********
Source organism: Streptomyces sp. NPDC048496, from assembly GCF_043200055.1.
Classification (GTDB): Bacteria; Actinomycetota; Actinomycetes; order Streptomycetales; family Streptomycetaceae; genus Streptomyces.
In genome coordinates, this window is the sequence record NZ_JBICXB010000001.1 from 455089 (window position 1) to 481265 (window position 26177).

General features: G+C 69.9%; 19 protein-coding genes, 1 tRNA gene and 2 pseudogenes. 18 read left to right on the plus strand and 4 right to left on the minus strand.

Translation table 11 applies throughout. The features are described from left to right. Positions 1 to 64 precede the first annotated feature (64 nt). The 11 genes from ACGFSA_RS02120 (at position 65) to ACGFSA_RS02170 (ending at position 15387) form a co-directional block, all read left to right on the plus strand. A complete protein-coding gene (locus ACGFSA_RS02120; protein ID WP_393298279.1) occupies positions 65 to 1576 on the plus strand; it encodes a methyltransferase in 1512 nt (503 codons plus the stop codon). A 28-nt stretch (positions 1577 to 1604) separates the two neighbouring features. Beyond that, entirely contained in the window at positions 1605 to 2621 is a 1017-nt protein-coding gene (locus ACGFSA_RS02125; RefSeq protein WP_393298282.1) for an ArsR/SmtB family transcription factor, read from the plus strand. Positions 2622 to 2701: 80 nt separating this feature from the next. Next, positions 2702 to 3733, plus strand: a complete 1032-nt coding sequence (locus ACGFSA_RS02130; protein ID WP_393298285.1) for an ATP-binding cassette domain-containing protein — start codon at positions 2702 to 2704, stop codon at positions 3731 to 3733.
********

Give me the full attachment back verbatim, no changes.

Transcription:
Source organism: Streptomyces sp. NPDC048496, from assembly GCF_043200055.1.
Classification (GTDB): Bacteria; Actinomycetota; Actinomycetes; order Streptomycetales; family Streptomycetaceae; genus Streptomyces.
In genome coordinates, this window is the sequence record NZ_JBICXB010000001.1 from 455089 (window position 1) to 481265 (window position 26177).

General features: G+C 69.9%; 19 protein-coding genes, 1 tRNA gene and 2 pseudogenes. 18 read left to right on the plus strand and 4 right to left on the minus strand.

Translation table 11 applies throughout. The features are described from left to right. Positions 1 to 64 precede the first annotated feature (64 nt). The 11 genes from ACGFSA_RS02120 (at position 65) to ACGFSA_RS02170 (ending at position 15387) form a co-directional block, all read left to right on the plus strand. A complete protein-coding gene (locus ACGFSA_RS02120; protein ID WP_393298279.1) occupies positions 65 to 1576 on the plus strand; it encodes a methyltransferase in 1512 nt (503 codons plus the stop codon). A 28-nt stretch (positions 1577 to 1604) separates the two neighbouring features. Beyond that, entirely contained in the window at positions 1605 to 2621 is a 1017-nt protein-coding gene (locus ACGFSA_RS02125; RefSeq protein WP_393298282.1) for an ArsR/SmtB family transcription factor, read from the plus strand. Positions 2622 to 2701: 80 nt separating this feature from the next. Next, positions 2702 to 3733, plus strand: a complete 1032-nt coding sequence (locus ACGFSA_RS02130; protein ID WP_393298285.1) for an ATP-binding cassette domain-containing protein — start codon at positions 2702 to 2704, stop codon at positions 3731 to 3733.